This month’s Volunteer Spotlight shines on Liz Davidoff, who completed training in spring 2015 and has served as a volunteer advocate on 2 cases. Both cases involved infant boys.
“For me, volunteering is about both community service and personal enrichment. It has been a way to learn new skill-sets, gain knowledge and make professional and personal connections in my community,” Liz said. “During times when my employment has not been a source of satisfaction or pride, volunteering has provided an opportunity to pursue my passion for helping others.”
Liz’s first case was open for just 4 months; her second lasted for over a year and a half. Liz provided a consistent presence in the life of each child until permanency was achieved. Both of her cases ended in reunification.
Having advocated on behalf of infants, she noted that it is in her relationships with the resource parents and biological parents she feels she made the largest impact. “Knowing that these people trust me and feel that I am a source of support, not an adversary, allows them to reach out to me when they have questions that relate to the wellbeing of the child,” she added.
“Liz is a passionate volunteer who, in one case, helped a single Mom navigate bureaucratic and personal hurdles, which resulted in a successful reunification. While not always possible, reunification is the first choice for the Courts, the Division of Child Permanency and Protection, and CASA” said Jack Fraebel, CASA Case Supervisor.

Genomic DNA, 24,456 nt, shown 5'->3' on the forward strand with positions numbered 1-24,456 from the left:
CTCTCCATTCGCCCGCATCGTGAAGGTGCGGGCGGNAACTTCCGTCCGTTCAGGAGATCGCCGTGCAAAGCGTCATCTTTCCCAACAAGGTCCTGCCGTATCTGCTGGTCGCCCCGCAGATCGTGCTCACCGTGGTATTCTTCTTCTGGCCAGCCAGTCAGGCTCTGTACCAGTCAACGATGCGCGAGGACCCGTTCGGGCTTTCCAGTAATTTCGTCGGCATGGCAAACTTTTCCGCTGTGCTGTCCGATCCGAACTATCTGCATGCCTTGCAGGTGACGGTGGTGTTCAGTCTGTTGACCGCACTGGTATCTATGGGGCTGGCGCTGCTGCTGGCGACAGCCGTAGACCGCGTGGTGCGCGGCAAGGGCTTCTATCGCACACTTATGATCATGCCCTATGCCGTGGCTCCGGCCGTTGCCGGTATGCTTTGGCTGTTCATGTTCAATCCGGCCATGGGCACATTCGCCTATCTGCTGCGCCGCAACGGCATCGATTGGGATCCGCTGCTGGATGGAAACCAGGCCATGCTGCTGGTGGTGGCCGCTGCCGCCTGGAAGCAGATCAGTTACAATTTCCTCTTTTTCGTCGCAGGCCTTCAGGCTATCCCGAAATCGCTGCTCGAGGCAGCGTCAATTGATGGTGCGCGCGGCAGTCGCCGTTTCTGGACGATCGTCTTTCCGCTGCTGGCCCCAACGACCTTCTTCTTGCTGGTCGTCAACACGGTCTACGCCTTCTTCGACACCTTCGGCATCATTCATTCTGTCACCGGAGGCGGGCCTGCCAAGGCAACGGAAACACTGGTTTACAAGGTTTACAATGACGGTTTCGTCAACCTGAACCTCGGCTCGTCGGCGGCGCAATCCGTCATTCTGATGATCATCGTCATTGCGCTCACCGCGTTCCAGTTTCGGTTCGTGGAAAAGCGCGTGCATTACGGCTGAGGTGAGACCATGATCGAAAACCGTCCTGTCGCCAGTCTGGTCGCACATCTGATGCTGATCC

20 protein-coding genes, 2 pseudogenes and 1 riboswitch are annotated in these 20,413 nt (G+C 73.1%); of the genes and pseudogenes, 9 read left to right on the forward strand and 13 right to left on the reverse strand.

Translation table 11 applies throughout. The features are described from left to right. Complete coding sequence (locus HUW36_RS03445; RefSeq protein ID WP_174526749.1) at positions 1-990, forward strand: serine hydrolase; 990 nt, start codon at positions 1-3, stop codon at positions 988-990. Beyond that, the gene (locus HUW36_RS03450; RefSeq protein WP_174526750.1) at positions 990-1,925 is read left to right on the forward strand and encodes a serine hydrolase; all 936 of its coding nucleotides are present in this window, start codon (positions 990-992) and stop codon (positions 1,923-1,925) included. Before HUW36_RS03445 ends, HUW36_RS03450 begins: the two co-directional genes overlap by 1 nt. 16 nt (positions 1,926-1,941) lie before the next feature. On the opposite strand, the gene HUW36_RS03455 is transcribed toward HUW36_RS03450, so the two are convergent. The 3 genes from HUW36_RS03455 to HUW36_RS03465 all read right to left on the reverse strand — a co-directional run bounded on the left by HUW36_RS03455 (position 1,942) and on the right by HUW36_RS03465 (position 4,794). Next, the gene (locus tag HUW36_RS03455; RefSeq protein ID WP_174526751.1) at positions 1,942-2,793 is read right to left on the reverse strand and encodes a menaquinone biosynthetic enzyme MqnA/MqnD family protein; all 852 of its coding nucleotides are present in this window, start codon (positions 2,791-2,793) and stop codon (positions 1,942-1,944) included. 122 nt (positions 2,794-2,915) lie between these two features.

“There was a long time period where it seemed as though the biological parent would lose custody,” Liz said of the case. “This was truly heartbreaking because I knew that the biological mother really loved the child with all of her heart. Seeing the biological mother work hard to do everything in her power to regain custody, and then to be an excellent parent to the child, was amazing and inspiring. I still feel as though ultimately she taught me more than I taught her.”
Liz’s time and experience as a volunteer advocate was a door into the world of social work, which she has pursued as a career. “While volunteering as a CASA, I became very aware of how macro level social policies trickle down and affect individuals- both in intended and unintended ways. I was able to witness the disconnect between the politicians and lawmakers who create policies and the communities, families, and individuals who these policies effect,” Liz said.
She applied for a graduate fellowship with the Rutgers' Eagleton Institute on Politics and was the only social work student accepted to the 2017-2018 class. Additionally, she will intern as a research assistant at both the Rutgers Center for Violence Against Women and Children and the NJ State Board of Domestic Violence Fatalities and Near Fatalities.
Thank you, Liz, for your unwavering support and emulation of the CASA mission. We wish you all the best for your continued success at Rutgers!